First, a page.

When our kids were little, we made an effort to go see grandparents over the holidays. We flew south some years and drove five hours to my folks other years. We hired someone to feed cows on Christmas Day – which we hated asking anyone to do, but it was the only way we could be with our families. We loaded up suitcases full of everything the kids needed and traveled, either across the state or across the country.
As the kids grew older and the cow herd got bigger, we decided to start staying home for Christmas. There is so much busyness around the holidays as it is; trying to add traveling to that, especially in winter weather, was too much.
Our Christmases at home with our three kids are memories I cherish. Sure, I wish extended family could’ve come to us. However, we had a lot of fun doing things with our kids over the holidays: sledding, making cookies and treats, art projects, ice skating, even feeding the cows. We had time with friends. We got to go to our local church on Christmas Eve. The kids were the ones feeding their 4-H steers to be ready for weigh-in in early January.
When I look back on the years, I can recall a few of the gifts we bought them: a “robot,” an Easy Bake oven, new tack, iPads … but I don’t recall the things under the tree as much as the memories.
I do remember some board games and a few movies. The kids usually got a board game, movie or something everyone would enjoy that they could open Christmas Eve. One year, we got Clue – and Dad kept beating everyone. (He still does. He literally gets his cards, rolls the dice once and knows the answer.) One year, it was the movie Polar Express, which we all watched while drinking hot chocolate.
What comes to mind the most at the holidays are their smiles, their laughter, them getting up at 5 a.m. (or earlier) to open gifts …
As the kids got to be teens, life got busier. The schedules, it’s a lot of movement. What I’ve loved the most is making time to be with them, especially when schedules are crazy. Having date nights or an extra few minutes before they left to go somewhere was so important.
With two kids in college and one at home full time, it’s still busy, but not like it was before. When the kids are all home, though, I love it. The noise, the food, even the “Hey, don’t take all the hot water!”
The best part of the holidays is being together.
There’s a lot we can look at in the world and wonder, “What is going on, and when will it change?” Economic woes, sickness, war … much like a world 2,000 years ago.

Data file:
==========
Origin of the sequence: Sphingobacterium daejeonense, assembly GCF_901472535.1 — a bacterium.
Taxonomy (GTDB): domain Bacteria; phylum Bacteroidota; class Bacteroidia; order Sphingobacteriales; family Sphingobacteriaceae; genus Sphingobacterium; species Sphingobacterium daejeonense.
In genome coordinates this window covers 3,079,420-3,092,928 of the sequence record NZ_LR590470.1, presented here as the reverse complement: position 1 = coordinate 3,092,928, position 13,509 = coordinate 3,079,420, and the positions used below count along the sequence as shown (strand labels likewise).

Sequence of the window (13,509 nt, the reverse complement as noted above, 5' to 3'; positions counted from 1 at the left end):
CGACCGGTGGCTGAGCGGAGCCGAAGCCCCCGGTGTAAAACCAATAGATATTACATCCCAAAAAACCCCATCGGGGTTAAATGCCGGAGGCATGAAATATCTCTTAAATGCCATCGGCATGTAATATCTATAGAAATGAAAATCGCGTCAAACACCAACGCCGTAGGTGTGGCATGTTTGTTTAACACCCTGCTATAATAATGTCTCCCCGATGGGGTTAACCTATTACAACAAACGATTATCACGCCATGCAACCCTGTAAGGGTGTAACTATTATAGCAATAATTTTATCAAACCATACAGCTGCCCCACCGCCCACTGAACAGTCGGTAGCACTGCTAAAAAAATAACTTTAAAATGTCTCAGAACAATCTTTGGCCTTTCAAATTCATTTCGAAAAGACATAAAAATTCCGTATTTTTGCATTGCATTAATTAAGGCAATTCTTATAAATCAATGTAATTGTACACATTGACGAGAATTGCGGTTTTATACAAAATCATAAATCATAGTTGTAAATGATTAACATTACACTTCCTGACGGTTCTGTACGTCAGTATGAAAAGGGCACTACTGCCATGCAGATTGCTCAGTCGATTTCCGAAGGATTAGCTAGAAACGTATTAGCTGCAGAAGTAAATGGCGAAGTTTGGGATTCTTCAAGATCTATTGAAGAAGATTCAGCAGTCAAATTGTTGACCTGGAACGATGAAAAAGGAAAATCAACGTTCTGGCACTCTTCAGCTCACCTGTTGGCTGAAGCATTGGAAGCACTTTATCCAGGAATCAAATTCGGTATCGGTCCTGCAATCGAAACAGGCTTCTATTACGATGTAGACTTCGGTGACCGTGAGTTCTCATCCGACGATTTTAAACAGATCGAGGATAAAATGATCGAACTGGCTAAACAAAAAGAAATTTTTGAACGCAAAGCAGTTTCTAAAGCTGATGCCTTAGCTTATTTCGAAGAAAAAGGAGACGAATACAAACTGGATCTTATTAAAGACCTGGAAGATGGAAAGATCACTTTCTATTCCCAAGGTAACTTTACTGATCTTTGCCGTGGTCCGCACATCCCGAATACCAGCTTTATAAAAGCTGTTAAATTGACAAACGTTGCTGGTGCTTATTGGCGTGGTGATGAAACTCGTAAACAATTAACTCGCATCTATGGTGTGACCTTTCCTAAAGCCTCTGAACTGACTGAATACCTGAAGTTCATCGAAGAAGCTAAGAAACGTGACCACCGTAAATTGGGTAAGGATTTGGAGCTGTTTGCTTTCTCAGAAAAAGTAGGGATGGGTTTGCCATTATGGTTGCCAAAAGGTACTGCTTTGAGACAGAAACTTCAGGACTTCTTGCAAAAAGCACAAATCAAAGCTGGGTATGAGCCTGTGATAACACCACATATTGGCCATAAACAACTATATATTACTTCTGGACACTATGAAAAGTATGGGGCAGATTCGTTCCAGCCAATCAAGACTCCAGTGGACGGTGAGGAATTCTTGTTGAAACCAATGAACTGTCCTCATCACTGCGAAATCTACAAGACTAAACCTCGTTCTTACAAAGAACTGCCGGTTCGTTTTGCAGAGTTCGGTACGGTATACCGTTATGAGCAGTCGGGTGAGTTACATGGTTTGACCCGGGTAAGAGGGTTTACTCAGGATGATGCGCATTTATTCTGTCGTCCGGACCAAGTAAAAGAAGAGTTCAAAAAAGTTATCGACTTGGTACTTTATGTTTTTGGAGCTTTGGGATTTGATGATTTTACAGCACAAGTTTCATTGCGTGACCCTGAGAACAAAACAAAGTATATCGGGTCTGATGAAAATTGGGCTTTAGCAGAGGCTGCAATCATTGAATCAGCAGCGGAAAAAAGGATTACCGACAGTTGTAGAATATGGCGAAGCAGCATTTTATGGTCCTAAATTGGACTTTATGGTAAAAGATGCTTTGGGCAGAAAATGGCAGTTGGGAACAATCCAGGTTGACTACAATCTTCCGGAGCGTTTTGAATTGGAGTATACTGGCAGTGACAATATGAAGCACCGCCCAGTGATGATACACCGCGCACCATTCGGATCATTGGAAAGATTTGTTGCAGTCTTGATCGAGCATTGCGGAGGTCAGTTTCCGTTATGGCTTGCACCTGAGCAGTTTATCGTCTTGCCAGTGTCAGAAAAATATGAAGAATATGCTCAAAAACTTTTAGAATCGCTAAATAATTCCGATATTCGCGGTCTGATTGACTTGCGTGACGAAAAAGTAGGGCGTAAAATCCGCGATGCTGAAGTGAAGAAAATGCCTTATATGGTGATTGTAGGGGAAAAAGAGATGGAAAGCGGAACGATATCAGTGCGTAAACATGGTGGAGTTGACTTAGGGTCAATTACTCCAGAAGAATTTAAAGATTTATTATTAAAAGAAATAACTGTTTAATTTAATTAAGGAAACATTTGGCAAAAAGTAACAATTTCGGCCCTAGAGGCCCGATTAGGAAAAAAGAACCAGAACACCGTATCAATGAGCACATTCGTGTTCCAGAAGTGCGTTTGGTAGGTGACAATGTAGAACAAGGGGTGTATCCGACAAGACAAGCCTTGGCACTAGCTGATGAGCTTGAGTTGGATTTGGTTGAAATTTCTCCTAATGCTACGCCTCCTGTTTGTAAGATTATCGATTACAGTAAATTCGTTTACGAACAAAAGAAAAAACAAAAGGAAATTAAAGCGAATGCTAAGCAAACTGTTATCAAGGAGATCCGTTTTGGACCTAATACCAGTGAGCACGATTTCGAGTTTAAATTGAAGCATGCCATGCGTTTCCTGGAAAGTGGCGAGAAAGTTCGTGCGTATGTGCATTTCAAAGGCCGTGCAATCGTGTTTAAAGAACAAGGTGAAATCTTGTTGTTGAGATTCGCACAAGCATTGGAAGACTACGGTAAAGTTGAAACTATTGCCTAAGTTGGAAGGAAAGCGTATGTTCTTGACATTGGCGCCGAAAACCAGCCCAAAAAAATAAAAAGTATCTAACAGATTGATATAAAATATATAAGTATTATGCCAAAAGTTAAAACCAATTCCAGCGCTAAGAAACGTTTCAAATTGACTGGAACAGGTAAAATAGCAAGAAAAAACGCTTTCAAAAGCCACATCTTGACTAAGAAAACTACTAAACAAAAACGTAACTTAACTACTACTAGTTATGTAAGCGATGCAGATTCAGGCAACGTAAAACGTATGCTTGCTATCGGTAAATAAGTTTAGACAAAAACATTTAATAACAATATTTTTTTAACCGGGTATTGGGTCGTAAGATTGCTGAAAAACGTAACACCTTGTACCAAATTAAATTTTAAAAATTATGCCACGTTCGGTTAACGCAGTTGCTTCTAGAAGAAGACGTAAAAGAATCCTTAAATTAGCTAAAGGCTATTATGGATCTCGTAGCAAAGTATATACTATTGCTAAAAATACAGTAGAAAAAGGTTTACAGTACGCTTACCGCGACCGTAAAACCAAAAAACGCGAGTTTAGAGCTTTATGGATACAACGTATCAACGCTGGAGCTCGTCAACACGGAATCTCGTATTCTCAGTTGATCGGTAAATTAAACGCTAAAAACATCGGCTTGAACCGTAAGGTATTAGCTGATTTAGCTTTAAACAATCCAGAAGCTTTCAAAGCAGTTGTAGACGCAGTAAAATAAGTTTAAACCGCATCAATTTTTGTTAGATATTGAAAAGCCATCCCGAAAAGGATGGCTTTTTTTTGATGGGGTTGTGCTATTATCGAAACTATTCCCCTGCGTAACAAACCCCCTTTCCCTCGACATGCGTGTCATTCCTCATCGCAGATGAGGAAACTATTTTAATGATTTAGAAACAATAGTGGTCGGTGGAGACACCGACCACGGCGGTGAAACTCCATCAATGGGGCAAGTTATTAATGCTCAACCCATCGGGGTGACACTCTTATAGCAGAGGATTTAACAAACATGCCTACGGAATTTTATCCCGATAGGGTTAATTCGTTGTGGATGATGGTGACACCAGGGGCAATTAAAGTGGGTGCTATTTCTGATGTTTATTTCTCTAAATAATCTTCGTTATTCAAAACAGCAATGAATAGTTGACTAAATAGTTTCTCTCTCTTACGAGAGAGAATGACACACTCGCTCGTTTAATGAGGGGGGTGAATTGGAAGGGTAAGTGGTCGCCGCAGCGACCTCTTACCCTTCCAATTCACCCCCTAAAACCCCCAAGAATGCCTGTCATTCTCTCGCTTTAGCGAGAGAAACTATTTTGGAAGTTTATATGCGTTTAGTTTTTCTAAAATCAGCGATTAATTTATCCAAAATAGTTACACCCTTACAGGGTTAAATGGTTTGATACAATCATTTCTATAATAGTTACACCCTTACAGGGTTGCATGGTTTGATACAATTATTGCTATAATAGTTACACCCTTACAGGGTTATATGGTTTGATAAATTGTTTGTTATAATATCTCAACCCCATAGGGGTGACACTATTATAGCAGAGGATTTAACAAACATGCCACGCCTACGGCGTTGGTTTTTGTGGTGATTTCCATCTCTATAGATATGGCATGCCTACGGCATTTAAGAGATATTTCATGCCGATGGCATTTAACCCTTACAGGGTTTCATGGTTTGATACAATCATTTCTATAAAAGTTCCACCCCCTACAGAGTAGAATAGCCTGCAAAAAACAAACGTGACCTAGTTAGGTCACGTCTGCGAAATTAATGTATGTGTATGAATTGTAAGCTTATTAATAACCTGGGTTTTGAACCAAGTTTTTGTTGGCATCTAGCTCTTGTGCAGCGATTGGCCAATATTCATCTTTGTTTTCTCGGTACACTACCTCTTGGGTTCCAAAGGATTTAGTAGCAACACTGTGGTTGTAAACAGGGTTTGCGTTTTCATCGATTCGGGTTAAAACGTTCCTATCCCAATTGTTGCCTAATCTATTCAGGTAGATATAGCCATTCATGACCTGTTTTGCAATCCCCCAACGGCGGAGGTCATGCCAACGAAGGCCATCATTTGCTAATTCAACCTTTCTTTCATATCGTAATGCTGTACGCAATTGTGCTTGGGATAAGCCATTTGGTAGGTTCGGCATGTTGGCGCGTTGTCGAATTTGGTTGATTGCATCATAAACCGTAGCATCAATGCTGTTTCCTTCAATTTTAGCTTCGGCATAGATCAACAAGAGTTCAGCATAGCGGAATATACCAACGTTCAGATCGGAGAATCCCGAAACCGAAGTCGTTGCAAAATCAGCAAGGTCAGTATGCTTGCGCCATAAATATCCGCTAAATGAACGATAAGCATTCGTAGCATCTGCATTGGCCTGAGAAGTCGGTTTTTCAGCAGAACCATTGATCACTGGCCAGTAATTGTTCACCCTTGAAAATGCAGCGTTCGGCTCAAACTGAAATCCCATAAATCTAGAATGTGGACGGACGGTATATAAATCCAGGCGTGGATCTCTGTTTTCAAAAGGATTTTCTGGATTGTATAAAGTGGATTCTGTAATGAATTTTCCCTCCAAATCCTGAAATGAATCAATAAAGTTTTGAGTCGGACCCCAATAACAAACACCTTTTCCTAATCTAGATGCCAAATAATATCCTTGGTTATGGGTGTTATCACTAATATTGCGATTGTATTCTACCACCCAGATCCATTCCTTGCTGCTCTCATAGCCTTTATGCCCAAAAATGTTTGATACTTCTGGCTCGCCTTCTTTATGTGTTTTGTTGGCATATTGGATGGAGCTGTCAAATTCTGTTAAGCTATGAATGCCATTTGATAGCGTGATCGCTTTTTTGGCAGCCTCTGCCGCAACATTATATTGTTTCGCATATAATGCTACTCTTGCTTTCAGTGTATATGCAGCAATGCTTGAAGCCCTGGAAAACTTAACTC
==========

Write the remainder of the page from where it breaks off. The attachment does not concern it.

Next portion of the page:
God’s people thought when the Savior came, there would be peace: Nothing bad would happen, the political spheres would shift, and they wouldn’t experience what they were experiencing. While Christ’s birth did bring peace and a change to the world stage, what He gifted us with was His presence.
God with us. Emmanuel.
I pray often for people to be healed, changes to come, safety over our kids and others. God wants us to pray. He cares about those things.
When we look at the Gospels, people flocked to Jesus. They wanted His healing touch for themselves or others. Yet they also wanted His words. When He spoke, people asked, “Where does He get such authority?” (Luke 4:32). His very presence shifted things.
Like time with our families over the holidays or throughout our busy weeks, He came.
He spent time.
He held hands. He held hearts. He didn’t forget us.
Answered prayers happen, and they are so important. God treasures them more than we do, I imagine. Perhaps the greatest answer to anything, though, is Him.
Our kids often ask me what I want for Christmas. Do I have a few things on my list? Sure. It’s usually something like books or socks. However, what I love the most from them is their presence. I don’t expect gifts from the kids – what I long for is time. I long for connection.
And I suppose that’s what God wants as well: time.I’d love to promise I won’t get stressed out and think about gifts over the holidays. I can’t promise that. However, in the midst of the busyness, like a